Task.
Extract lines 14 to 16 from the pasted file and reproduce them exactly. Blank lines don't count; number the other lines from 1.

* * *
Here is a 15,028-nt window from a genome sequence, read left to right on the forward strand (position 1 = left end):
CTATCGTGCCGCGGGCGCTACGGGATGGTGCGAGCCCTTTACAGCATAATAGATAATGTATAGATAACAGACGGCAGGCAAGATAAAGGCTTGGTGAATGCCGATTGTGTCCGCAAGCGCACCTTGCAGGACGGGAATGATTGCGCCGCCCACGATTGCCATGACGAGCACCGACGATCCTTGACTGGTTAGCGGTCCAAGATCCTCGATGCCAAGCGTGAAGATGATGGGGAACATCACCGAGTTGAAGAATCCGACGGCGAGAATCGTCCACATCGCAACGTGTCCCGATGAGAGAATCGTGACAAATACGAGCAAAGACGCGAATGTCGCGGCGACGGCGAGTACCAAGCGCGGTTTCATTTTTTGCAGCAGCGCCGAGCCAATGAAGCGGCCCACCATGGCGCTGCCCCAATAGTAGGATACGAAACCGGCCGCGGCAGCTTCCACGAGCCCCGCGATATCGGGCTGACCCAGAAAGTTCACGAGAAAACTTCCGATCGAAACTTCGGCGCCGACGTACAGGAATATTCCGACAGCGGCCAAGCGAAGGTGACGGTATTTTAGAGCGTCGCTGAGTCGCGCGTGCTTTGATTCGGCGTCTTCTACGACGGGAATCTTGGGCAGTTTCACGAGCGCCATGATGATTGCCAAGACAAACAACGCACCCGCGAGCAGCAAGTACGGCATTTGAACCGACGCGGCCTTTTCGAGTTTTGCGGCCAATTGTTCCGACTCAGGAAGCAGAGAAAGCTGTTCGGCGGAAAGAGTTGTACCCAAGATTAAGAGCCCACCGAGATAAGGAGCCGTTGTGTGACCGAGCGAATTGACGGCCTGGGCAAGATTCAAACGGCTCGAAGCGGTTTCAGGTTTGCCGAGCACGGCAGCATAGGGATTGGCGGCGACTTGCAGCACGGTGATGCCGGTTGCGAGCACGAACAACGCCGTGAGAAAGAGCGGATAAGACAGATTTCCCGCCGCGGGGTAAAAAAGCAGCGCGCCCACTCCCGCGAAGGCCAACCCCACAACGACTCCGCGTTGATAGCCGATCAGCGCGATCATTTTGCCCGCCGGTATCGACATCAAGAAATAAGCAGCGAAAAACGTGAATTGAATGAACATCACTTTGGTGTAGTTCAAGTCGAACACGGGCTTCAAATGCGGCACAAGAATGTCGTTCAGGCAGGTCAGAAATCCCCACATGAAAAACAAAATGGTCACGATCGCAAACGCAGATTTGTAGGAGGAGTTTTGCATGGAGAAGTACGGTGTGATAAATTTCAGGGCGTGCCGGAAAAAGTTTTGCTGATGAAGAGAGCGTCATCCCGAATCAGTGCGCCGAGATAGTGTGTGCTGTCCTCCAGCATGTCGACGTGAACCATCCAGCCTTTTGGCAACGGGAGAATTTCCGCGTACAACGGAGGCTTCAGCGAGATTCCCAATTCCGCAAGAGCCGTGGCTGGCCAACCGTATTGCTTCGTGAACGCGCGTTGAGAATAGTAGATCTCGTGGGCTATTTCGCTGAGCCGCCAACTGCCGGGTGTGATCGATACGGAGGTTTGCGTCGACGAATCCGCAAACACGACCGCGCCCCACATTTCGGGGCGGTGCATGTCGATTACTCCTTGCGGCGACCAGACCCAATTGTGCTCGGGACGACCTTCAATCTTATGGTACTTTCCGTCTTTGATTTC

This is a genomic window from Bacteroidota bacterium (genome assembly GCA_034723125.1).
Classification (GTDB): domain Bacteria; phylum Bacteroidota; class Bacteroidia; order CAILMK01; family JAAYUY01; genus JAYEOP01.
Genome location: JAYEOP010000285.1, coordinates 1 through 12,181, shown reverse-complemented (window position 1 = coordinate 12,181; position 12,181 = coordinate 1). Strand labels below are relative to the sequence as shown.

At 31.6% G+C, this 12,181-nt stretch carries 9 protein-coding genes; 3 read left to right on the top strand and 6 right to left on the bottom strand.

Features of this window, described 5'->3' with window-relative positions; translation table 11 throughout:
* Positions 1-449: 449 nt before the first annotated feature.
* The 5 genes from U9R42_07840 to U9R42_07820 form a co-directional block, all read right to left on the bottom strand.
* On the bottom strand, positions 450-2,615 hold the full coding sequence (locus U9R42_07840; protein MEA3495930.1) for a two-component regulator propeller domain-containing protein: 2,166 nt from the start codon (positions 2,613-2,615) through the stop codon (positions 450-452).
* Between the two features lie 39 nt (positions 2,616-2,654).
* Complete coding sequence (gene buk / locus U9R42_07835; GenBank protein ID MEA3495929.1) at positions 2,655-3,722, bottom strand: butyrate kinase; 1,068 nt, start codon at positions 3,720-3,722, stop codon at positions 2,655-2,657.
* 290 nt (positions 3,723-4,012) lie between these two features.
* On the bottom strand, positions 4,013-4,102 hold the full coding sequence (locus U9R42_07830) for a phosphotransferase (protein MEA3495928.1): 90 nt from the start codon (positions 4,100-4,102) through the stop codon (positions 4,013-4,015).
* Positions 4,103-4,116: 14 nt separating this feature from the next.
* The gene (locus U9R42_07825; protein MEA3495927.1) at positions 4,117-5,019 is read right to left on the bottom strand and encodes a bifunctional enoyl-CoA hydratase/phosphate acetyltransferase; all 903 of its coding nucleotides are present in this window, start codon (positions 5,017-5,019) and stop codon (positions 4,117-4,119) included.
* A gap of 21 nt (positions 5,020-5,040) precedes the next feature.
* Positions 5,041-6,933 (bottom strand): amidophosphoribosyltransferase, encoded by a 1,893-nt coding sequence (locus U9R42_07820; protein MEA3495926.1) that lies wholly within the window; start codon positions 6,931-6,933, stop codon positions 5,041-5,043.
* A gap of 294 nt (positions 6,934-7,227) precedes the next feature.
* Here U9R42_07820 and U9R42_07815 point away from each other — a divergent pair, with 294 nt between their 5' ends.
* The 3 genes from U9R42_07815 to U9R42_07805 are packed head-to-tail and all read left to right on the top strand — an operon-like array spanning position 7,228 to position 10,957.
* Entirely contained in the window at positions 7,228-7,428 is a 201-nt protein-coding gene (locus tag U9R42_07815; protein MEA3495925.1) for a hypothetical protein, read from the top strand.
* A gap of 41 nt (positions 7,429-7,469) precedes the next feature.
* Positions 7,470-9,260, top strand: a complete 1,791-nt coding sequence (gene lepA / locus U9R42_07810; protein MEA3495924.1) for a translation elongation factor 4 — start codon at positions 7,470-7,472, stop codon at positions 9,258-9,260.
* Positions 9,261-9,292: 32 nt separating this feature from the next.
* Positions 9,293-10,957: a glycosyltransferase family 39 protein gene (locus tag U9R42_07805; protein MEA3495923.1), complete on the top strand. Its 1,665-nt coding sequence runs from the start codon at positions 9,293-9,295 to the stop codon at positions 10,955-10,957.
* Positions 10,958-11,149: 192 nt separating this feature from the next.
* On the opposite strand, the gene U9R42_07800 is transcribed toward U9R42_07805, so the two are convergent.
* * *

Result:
* On the bottom strand, positions 4,013-4,102 hold the full coding sequence (locus U9R42_07830) for a phosphotransferase (protein MEA3495928.1): 90 nt from the start codon (positions 4,100-4,102) through the stop codon (positions 4,013-4,015).
* Positions 4,103-4,116: 14 nt separating this feature from the next.
* The gene (locus U9R42_07825; protein MEA3495927.1) at positions 4,117-5,019 is read right to left on the bottom strand and encodes a bifunctional enoyl-CoA hydratase/phosphate acetyltransferase; all 903 of its coding nucleotides are present in this window, start codon (positions 5,017-5,019) and stop codon (positions 4,117-4,119) included.